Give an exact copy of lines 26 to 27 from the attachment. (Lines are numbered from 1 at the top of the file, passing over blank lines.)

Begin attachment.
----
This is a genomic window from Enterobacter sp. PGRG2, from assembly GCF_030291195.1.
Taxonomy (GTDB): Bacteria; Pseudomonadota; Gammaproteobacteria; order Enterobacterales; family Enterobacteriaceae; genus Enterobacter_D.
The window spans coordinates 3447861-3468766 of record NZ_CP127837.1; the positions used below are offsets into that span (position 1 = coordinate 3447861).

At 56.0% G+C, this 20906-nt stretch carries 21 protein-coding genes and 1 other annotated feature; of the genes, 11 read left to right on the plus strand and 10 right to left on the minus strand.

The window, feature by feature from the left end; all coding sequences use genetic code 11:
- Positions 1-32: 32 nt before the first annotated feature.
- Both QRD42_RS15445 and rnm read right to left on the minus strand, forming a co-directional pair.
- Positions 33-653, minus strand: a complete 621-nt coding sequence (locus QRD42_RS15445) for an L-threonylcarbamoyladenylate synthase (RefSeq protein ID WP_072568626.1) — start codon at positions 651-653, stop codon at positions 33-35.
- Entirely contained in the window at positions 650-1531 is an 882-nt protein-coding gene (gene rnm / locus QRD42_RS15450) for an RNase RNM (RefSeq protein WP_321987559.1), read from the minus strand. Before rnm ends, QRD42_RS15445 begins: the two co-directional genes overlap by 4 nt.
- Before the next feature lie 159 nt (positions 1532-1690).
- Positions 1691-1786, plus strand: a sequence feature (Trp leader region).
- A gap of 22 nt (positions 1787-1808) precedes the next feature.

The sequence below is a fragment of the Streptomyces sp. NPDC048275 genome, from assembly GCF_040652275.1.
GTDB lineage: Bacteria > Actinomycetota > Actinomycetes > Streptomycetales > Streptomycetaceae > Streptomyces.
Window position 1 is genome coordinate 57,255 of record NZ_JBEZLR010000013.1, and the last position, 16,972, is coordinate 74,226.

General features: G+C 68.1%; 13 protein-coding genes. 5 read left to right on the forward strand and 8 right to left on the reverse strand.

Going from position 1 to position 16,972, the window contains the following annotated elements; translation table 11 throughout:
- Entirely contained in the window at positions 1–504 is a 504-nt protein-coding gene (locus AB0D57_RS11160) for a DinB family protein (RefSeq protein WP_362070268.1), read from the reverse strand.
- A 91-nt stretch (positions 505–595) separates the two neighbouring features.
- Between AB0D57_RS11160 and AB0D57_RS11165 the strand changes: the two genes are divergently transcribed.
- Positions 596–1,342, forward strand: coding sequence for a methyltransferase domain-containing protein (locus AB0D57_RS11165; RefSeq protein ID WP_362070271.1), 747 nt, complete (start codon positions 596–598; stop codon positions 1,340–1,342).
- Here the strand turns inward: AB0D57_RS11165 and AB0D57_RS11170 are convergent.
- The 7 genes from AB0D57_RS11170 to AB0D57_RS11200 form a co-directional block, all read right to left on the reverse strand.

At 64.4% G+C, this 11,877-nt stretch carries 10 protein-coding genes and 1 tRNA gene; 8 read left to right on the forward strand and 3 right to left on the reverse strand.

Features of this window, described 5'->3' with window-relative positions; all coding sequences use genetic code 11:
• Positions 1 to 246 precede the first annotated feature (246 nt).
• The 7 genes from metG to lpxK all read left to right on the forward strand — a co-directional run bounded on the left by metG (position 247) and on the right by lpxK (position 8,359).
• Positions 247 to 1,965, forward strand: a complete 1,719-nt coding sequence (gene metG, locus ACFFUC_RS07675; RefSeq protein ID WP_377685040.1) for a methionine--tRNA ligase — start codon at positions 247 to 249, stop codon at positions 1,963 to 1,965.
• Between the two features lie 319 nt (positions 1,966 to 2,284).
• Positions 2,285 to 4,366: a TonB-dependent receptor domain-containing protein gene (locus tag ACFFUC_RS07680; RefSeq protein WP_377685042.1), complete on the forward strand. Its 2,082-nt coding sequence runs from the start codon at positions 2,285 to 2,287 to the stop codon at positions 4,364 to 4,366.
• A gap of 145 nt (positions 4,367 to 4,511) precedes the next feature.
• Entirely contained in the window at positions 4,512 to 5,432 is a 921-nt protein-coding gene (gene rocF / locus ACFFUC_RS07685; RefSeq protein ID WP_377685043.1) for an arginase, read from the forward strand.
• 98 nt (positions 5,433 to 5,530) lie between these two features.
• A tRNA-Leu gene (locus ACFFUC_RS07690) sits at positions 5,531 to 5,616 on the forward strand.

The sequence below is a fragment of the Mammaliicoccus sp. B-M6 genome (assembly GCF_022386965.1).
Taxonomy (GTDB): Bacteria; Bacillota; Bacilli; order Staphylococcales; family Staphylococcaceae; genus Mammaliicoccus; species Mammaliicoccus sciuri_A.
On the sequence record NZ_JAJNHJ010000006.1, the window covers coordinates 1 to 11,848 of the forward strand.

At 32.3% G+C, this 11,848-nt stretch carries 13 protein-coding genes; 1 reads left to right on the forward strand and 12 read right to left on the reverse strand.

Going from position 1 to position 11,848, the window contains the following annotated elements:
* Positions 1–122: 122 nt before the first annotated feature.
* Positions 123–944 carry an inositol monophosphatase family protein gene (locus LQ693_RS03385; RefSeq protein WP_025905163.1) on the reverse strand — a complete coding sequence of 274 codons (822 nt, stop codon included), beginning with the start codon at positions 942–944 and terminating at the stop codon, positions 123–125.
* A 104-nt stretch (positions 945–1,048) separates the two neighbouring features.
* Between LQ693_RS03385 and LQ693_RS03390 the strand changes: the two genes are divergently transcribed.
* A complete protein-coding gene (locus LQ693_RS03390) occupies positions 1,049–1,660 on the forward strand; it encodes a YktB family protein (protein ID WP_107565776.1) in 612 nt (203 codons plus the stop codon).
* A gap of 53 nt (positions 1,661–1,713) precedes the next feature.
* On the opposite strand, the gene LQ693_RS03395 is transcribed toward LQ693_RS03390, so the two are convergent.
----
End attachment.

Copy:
• Positions 1 to 246 precede the first annotated feature (246 nt).
• The 7 genes from metG to lpxK all read left to right on the forward strand — a co-directional run bounded on the left by metG (position 247) and on the right by lpxK (position 8,359).